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Biosecur Bioterror. 2009 Sep;7(3):331-6. doi: 10.1089/bsp.2009.0029.

Tularemia outbreak at a metropolitan airport, Texas.

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  • 1Department of Internal Medicine, New Mexico University School of Medicine, Albuquerque, NM 87131-0001, USA. jrpierce@salud.unm.edu

Abstract

A jackrabbit die-off near a metropolitan airport was observed by an airport contractor. Further investigation determined that this die-off was probably due to epizootic tularemia. Because of proximity to areas of heavy human traffic and fears of transmission of tularemia to humans, the local health district and department of emergency management organized a multiagency response involving local animal control, environmental health, public health, law enforcement, and airport personnel, in addition to state and federal agencies. The tularemia epizootic subsequently ended, and no cases of human tularemia occurred. In our after-action analysis, we identified several lessons learned: the importance of animal illness surveillance, which can serve as a warning for potential human illness and epidemic; the usefulness of pre-event planning, training, and exercises in facilitating a coordinated response; the usefulness of an effective communication system with the healthcare community; the importance of responders being familiar with Centers for Disease Control and Prevention (CDC) Category A bioterrorism agents when considering a rapid response; and the fact that attempts at environmental control may result in perturbations in animal populations with unintended consequences.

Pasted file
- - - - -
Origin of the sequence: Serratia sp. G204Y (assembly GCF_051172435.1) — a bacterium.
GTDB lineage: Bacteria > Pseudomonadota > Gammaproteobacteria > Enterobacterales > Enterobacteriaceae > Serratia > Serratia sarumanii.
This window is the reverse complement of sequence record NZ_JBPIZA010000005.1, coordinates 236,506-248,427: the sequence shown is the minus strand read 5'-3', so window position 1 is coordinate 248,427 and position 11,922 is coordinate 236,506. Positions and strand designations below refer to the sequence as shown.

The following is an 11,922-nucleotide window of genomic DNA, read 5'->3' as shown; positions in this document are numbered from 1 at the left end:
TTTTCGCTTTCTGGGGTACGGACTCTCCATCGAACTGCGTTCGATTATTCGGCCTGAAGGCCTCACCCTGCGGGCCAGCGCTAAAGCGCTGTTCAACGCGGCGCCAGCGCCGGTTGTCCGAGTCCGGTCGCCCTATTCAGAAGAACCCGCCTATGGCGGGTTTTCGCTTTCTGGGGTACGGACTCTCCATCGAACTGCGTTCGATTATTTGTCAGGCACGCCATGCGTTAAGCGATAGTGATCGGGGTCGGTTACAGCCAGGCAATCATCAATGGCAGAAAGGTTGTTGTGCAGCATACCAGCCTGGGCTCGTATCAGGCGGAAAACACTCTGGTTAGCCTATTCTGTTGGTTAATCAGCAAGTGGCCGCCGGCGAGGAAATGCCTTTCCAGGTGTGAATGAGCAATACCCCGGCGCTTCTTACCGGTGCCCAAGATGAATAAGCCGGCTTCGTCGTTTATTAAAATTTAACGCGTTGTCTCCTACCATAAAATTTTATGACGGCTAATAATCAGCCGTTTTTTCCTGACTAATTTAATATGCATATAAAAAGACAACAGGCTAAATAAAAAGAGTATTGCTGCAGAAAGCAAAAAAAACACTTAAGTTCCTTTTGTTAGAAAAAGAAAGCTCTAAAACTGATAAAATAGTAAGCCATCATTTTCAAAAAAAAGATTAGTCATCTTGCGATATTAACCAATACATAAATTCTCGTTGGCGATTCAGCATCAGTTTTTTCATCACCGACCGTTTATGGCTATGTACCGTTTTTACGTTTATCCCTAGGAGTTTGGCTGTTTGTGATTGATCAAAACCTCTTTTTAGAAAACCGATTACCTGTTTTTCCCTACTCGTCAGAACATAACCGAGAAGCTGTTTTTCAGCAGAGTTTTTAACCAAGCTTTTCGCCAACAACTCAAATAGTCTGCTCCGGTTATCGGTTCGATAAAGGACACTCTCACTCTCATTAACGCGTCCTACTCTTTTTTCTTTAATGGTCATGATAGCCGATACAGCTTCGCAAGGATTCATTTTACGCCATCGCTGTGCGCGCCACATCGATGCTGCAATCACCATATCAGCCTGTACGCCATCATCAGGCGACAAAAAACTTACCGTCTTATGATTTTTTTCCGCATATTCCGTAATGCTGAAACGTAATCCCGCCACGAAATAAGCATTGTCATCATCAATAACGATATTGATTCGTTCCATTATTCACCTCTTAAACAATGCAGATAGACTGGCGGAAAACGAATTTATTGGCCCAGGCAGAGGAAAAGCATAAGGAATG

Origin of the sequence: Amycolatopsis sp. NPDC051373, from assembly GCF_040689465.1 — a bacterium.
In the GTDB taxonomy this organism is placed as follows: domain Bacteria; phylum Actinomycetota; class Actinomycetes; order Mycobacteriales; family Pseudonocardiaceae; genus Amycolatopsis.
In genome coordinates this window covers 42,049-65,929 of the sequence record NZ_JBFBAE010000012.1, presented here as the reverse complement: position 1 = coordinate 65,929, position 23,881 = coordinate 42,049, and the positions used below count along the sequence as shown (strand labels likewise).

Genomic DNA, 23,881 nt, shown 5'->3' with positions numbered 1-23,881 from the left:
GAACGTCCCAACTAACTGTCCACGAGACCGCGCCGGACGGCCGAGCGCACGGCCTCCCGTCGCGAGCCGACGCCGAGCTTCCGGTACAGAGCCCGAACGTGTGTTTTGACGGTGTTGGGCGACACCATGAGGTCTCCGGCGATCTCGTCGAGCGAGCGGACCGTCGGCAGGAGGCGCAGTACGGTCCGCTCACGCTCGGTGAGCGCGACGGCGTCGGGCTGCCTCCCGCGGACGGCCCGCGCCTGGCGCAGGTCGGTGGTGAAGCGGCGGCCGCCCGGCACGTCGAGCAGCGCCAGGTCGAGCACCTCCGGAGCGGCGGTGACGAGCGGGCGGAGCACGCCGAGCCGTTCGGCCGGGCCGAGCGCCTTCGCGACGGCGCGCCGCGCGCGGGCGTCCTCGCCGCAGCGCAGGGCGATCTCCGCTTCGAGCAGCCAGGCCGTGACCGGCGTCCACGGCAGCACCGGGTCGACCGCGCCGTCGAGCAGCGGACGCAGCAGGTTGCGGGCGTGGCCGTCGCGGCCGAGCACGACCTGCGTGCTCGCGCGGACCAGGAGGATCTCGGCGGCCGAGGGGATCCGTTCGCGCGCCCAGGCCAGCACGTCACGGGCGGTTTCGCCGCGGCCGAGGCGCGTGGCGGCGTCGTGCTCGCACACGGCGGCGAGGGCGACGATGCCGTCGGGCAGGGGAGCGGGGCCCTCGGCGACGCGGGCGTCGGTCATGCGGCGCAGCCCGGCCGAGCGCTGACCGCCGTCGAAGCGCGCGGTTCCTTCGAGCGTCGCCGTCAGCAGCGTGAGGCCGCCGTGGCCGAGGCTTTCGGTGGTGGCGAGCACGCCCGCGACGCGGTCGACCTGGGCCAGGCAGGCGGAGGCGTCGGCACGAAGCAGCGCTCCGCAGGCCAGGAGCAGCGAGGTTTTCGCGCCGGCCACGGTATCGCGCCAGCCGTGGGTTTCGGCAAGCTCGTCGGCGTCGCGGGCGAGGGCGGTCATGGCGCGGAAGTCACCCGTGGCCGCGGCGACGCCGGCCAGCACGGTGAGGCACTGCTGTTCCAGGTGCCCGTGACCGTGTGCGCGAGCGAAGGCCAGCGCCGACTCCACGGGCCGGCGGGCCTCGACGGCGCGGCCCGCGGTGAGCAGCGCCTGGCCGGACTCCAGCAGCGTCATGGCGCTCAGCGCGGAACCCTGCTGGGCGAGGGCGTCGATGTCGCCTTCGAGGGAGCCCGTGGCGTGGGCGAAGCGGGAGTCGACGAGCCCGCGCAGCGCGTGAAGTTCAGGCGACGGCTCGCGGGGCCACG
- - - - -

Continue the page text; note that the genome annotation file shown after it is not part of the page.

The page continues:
PMID:
19821752
[PubMed - indexed for MEDLINE]
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